Saturday, Aug. 25, 2007 | 7:30 a.m.
When does something dirty become clean?
Is it clean when it is spotless? Or when it's less dirty than it was before?
Those are questions 9-year-olds ask when told to clean their rooms. They are also questions at the heart of a debate over coal-fired power plants in rural Nevada.
The three plants proposed in Lincoln and White Pine counties will be clean coal plants, producing environmentally safe energy, their developers have said. Plans for those plants include using the best and latest technology, making them cleaner than any plants built in the 1970s and 1980s.
Environmentalists say utilities bandy about the term " clean coal " to "green wash" the discussion about fossil fuel-burning power plants.
"It's an oxymoron, like calling a dump a landfill," the Sierra Club's Lydia Ball said. "Dust it off and shine it up and make it pretty."
Senate Majority Leader Harry Reid, who opposes the three Nevada plants, agrees. "They say, 'We'll use clean coal technology.' It doesn't exist," Reid said at the Nevada Clean Energy Summit a week ago. "There is no such thing as clean coal technology ... There is not a coal plant in America that is clean."
The three plants would emit a combined 31 million tons of carbon dioxide each year for about 50 years. That makes them as bad as the Mohave Generating Station, an early '70s plant near Reid's hometown of Searchlight that was branded the dirtiest coal plant in the nation before it was shut down two years ago.
Technology used at the plants would, however, reduced emissions of sulfur, nitrogen, mercury and other pollutants drastically over Mohave 's .
But is that enough?
Utilities say that eventually renewable energy from solar, wind, geothermal and other truly clean energy sources will replace fossil-fuel plants. But until then the industry needs to meet energy needs through coal plants, and modern coal-fired facilities are unquestionably cleaner than ever.
"We must provide clean, environmentally friendly fossil-fuel plants to ensure customers are receiving power when the sun isn't shining and the wind isn't blowing," said Michael Yackira, president and chief executive of Nevada Power's parent company, Sierra Pacific Resources.
"Clean coal" is that bridge, he said.
But is there such a thing?
The term "clean coal" originated in an Energy Department program started in 1986 to develop and commercialize lower-cost options for controlling emissions from coal-fired power plant s. Most of the funding for the Clean Coal Technology Program's projects, such as a proposed zero-emission coal plant, come from the utility industry.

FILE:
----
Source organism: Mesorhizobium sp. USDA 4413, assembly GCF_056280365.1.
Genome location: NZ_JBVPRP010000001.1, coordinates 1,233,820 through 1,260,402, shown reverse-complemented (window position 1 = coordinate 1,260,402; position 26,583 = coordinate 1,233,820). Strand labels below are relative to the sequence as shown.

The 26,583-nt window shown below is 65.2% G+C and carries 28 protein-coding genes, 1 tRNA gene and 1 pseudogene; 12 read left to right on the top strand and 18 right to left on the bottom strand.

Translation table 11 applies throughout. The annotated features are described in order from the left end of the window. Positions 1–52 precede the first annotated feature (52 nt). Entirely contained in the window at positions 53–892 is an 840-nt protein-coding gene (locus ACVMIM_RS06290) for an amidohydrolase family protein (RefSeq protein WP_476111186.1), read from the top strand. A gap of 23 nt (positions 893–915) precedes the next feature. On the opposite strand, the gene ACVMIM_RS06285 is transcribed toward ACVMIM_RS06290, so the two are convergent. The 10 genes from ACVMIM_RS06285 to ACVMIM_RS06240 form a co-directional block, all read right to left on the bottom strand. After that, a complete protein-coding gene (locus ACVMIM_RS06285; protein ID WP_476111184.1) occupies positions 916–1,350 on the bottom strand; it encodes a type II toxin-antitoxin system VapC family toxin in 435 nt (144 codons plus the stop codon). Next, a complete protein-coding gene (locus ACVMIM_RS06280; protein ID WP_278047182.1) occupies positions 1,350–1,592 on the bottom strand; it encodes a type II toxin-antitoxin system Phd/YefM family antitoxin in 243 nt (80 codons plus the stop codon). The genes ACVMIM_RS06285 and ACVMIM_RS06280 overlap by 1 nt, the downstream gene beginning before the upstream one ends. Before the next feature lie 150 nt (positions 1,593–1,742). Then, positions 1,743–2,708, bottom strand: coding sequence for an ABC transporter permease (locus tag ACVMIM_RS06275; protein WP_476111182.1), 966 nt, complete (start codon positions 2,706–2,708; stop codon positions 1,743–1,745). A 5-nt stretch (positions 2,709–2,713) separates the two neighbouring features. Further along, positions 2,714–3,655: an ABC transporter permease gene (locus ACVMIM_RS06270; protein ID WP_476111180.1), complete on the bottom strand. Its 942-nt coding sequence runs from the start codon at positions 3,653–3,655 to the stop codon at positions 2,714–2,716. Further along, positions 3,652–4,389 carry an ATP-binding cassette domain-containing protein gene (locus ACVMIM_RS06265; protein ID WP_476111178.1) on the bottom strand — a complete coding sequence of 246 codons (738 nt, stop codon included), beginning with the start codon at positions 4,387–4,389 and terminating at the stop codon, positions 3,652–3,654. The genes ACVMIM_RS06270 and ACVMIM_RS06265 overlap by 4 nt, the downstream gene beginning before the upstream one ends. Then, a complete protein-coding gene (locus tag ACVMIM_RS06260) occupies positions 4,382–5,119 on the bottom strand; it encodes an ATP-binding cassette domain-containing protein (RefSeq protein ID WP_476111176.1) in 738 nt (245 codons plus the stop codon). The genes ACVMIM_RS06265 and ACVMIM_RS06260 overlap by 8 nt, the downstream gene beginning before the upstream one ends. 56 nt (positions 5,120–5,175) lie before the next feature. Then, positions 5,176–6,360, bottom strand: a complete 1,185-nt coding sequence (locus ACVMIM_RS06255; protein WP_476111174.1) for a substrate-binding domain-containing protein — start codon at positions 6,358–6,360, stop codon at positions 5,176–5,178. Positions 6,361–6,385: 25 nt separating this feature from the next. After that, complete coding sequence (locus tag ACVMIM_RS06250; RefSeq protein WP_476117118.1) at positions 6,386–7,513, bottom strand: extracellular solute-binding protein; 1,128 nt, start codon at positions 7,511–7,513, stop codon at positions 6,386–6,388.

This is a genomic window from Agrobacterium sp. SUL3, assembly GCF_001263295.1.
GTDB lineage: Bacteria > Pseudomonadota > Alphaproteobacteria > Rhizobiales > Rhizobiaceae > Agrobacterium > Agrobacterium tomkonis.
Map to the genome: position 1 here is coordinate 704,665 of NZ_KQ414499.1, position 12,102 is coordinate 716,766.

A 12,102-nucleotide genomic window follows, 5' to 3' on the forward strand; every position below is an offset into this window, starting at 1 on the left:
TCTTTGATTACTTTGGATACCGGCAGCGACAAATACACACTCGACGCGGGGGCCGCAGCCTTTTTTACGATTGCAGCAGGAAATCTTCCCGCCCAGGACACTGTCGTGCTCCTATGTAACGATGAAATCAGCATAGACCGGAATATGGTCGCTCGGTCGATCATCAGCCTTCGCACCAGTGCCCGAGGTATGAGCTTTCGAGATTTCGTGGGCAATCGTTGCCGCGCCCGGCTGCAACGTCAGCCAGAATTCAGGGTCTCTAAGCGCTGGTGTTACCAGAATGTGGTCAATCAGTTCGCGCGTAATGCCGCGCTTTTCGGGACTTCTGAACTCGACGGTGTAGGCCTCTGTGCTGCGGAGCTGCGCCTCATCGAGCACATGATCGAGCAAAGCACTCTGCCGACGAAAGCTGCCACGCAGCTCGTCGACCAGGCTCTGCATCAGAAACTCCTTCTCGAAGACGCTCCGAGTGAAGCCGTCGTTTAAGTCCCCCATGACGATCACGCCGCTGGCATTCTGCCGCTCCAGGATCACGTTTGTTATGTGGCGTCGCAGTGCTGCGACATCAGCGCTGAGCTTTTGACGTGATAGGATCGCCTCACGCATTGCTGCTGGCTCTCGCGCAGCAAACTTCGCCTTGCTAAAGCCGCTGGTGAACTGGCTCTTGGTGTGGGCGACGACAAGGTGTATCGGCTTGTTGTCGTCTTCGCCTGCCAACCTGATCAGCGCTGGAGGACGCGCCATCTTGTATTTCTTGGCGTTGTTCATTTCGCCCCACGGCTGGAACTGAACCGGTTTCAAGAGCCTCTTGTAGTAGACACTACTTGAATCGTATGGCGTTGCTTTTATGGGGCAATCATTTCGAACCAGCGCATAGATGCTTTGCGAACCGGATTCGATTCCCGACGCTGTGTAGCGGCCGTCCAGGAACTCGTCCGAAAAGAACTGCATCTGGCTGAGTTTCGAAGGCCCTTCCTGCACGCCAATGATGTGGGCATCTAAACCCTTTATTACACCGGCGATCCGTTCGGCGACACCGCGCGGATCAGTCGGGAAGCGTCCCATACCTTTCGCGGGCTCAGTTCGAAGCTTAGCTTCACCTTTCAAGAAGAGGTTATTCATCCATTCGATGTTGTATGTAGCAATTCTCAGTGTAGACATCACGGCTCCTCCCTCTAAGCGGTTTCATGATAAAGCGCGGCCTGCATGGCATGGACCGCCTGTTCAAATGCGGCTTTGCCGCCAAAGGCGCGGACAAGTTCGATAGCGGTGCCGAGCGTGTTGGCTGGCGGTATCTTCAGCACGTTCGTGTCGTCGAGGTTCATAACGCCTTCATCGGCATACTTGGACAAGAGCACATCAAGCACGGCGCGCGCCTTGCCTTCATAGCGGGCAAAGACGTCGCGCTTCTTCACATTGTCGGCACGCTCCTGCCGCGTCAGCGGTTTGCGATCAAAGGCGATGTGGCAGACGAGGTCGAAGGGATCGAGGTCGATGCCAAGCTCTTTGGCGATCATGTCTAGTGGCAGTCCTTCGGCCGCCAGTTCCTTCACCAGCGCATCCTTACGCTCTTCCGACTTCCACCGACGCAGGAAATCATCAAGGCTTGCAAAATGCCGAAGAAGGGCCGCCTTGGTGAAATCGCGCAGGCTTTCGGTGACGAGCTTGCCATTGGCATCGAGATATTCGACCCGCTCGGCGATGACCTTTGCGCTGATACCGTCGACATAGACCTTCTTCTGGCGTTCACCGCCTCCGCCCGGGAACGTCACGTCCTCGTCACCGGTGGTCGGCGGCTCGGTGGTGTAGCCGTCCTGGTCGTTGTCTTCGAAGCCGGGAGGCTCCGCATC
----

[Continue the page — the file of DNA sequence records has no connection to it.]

"We're now targeting zero emissions," said Nelson Rekos, project manager of the Energy Department's major demonstration projects office.
The program is developing technology to make coal plants more efficient, perfecting a process that turns coal into gas that can be burned to create electricity and finding ways to capture and trap carbon emissions.
But commercial zero-emissions power plants are at least a decade away, partly because of cost.
Energy Department programs are studying how to get the carbon out of emissions from coal-fired power plants before it is released into the air and how to then keep it stored safely underground.
Much of the technology being used in modern coal plants, such as the ones proposed in Nevada, was tested by the Energy Department during the past 20 years. Scrubbers that will remove sulfur dioxide from emissions at a proposed LS Power plant, for example, were tested by the Energy Department, as were burners that produce less nitrogen oxide.
Methods to improve efficiency - making the same amount of energy with less coal - are used in today's cleaner plants. For every 1 percent gain in efficiency there is a 3 percent reduction in emissions.
Eric Crawford, director of project development for LS Power, which is proposing a 1,590-megawatt coal plant near Ely, said the technologies being pioneered by the Energy Department are still risky and unproven.
Crawford says the term "clean coal" is meant as a "living, breathing term that describes the technology on the leading edge."
His plant will employ that technology - the best available commercially - to reduce emissions, he said. The plant will emit 80 percent less mercury than allowed by federal standards, for example.
Sierra Pacific Resources executives say their 1,500-megawatt project proposed near the LS Power site will produce five times as much energy as the Reid Gardner power plant near Las Vegas. Reid Gardner, recently dubbed the dirtiest plant in the nation by an environmental group, produces 45 percent more harmful emissions.
Both companies will retrofit their plants with carbon capturing technology once it's ready for the market, executives say.
Rick Spilsbury, who lives near the sites where the LS plant and Sierra Pacific Resources coal-fired plants are proposed, says the best available technology still means pollution will mar the wilderness of White Pine County.
"Coal that stays in the ground is clean, but once you take it out and breathe it, it's bound to be a problem," Spilsbury said.
Frank Maisano, a spokesman for a third coal plant , proposed for Lincoln County by Sithe Global Power, said comparing dirty '70s coal plants with today's clean-burning plants is like comparing a Toyota Prius with a '75 Gremlin.
"If you think we're building 19th-century technology, you haven't been paying attention. It's a massive difference," he said. "And we do have to be realistic about how we meet growth and at the same time do it in an environmentally responsible way."